Copy That

In Which We Discuss How Much I Love Being Told I Don't Know How to Use a Comma

So remember how in elementary school, or like, anytime you type into Word, and your teacher or angry grammar totalitarian code underlines in red how you didn’t need to put a comma there, or you misused a semicolon, or that specific punctuation shouldn’t have gone inside the quotation marks, and oh, by the way, you’re a complete idiot (*Side note: every comma in that sentence is now giving me anxiety that it’s inappropriate and I should not be writing this post to begin with)? Well the past month has taught me how to get over those fears by bringing into my life the most heavenly beings on Earth…

Copy editors.

I’d had one quick interaction with copy editors before, back when WHOBERT was being published, but it was so fast and quick in a 330-word manuscript that I wasn’t able to truly appreciate how copy editors are a thing of beauty. Cut to last month when I was sent a copy edited version of JAY’S GAY AGENDA and the first MERMICORN ISLAND book in the same week. I thought I’d give a little detail about what copy edits look like for people who are curious, or for authors who are about to go into the process for the first time and aren’t exactly sure what to expect.

At first, it’s a slap in the face.

You open up the Word doc and it has Track Changes on and there have been approximately 834 changes made to every single page. I’ve switched up my edit color on Track Changes from red to pink so it’s a much more enjoyable sight to see edits, but still…that’s a lot of pink.

But then as you look further, about 833.5 of those changes are the copy editor just simply correcting your mistakes for you. That incorrect comma? Gone. Semicolon? Poof. Have there been seventeen instances of ellipses in the first chapter alone? Sure have, but with your trusty copy editor by your side, that’s down to two and they are perfectly placed. Remember all those times when your paper got marked down a grade because there were too many grammatical mistakes (was this only me?) and you were like, “I just wish someone could fix these mistakes for me?” Well, your wish has been granted, baby! Copy editors just switch up those mistakes, and presto change-o, your grammar is golden.

Outside of being ethereal grammar deities, copy editors will also jot down every detail of the worlds you create into one nifty guide/Bible. It is SO MUCH WORK to put this all together, and I actually teared up a little that someone took the time to keep track of a make-believe story from my head in such detail. For JAY, the guide has every single character ever mentioned, no matter how brief, including descriptors of what they look like and what their relationship is to Jay and his journey. It has all the settings, from small rooms to made-up businesses to entire cities. It even has a dictionary of words and phrases used regularly, whether they’re actual words or new ones you created. My little Jay dictionary includes terminology such as “dance-ocracy”, “Indominus rex”, and “dicknotized”. Also big thank you to my copy editor for letting me know which *ahem* intimate positions should be hyphenated and which should not. Rounding out the Bible is a chronology of when every scene in the story happens so that I don’t accidentally pull some Back to the Future moment and Jay is inadvertently traveling back in time only to ruin all the other chapters with a wonky calendar misstep.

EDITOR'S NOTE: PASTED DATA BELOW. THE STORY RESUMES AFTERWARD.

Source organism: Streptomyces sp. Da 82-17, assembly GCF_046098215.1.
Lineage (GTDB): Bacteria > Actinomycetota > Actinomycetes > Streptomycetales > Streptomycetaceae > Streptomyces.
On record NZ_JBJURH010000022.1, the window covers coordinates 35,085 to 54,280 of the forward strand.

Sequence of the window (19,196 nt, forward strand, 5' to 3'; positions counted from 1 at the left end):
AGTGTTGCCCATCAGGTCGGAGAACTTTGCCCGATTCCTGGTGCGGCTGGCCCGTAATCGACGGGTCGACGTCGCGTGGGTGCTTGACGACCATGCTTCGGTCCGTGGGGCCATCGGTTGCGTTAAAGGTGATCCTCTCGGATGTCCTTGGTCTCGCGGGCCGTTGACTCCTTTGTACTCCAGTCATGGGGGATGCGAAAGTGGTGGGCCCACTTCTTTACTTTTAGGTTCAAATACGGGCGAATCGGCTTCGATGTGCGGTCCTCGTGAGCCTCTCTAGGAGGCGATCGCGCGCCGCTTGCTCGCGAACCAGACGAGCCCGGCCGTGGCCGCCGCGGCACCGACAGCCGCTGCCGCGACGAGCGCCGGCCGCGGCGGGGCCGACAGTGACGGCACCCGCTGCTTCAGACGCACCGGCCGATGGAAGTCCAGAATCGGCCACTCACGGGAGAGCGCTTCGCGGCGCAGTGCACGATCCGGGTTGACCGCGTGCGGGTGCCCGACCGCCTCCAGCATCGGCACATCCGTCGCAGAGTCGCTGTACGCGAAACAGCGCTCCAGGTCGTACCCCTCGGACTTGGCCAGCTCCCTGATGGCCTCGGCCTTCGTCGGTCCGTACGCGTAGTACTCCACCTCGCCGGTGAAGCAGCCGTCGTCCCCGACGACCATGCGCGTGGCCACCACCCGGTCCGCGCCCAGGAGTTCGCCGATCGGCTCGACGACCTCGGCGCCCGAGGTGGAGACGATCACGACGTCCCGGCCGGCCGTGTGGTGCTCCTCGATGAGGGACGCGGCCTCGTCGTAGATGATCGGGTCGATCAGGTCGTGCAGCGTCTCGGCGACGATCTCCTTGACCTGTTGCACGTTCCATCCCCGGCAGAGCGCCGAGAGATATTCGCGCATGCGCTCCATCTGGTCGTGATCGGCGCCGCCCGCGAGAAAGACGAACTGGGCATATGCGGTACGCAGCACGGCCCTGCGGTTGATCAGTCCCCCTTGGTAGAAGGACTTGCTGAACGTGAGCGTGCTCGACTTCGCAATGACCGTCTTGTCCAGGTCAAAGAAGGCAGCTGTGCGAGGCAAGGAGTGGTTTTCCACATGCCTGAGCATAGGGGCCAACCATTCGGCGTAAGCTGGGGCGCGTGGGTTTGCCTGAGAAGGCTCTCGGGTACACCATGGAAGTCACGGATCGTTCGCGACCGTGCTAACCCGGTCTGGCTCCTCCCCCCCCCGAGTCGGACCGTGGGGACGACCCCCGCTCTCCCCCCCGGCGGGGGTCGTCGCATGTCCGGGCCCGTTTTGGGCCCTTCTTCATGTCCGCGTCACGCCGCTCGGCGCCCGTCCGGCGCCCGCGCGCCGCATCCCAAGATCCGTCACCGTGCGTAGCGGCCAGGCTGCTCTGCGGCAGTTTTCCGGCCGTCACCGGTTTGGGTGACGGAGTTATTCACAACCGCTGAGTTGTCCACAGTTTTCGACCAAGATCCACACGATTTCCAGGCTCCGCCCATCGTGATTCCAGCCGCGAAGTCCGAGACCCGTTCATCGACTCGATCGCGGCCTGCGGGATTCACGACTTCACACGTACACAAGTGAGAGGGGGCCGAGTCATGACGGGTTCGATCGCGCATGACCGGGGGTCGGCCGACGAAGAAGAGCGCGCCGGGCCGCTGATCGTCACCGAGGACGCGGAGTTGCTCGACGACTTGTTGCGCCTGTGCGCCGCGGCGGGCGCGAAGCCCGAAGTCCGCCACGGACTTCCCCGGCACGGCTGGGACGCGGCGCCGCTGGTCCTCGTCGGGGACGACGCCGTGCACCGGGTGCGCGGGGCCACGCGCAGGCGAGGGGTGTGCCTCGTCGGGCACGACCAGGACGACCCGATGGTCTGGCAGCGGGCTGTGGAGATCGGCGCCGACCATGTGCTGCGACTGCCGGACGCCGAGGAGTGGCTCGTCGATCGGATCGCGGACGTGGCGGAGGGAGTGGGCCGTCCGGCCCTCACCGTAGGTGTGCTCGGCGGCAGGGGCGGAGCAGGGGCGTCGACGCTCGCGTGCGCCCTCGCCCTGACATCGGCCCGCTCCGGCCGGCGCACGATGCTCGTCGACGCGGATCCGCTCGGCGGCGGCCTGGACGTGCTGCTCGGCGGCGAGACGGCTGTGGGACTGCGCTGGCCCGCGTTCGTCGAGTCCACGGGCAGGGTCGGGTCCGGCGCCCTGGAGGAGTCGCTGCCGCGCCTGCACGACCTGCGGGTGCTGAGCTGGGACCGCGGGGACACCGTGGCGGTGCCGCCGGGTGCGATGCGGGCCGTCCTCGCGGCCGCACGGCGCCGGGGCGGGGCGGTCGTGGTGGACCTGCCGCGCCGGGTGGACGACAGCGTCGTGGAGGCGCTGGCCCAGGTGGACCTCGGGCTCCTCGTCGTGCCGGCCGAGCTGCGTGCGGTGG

The guide for MERMICORN ISLAND (and I’m assuming most fantasy or sci-fi projects) has an extra layer of fun, because the copy editors keep track of the details and rules of the magic involved so that the series stays consistent from start to finish. We need to know which magical shells have which powers, what they look like, and when Lucky and his pals use them. We’ve also got to keep track of things like fin color, mer-mazing mermicorn sayings, and all the different types of magical creatures that live underwater in our fantasy town. The MI copy editor’s notes alone are like their own little whimsical story. They’re so much fun to read that I’m now refreshing my email regularly to see when I’ll get to go into copy edits for MI2 (I’m robsessed with the fact that MERMICORN ISLAND and Mission Impossible have the same initials. I smell a mash-up!).

Of course, there are also times when changes are suggested. Like, maybe your wording doesn’t make sense, or the way a character speaks doesn’t line up with formal English, or you’ve used so many synonyms for the same word in one sentence it’s like, “Just pick one and let’s move on.” But here’s the kicker: you don’t have to change a thing. You just use the magic word, “stet”, and everything you’ve put in there can just stay as is. For me, the vast majority of the changes suggested were due to me mixing up details of people, places and things. Noun mishaps, I guess. So the changes were quickly made. But a couple times things were a Jay-ism, and when I said “stet”, everyone was cool with it. It felt like cheating, almost. Like what if you could just hand back your graded-down paper and be like, “No, that mistake was totally intentional so you should just change that score, thanks.” (I’m thinking specifically of an American Politics paper I wrote freshman year of college when in multiple instances I wrote the word “feral” instead of “federal”… Although sometimes politics seems pretty wild, amiright?…Dad jokes) (PS - There’s an instance of too many ellipses)

Anywho, all this is to say, when you get to the copy editing stage of your first book, don’t be scared! You’ve got a spiritual sentence shepherd on your side, doing so much of the heavy lifting for you. Yay!


Jason June

PPS - The amount of times I wrote “coma” instead of “comma” 🤦‍♀️ Please know that if I missed correcting any of those slip-ups, I am in no way implying that copy edits will put you in a coma.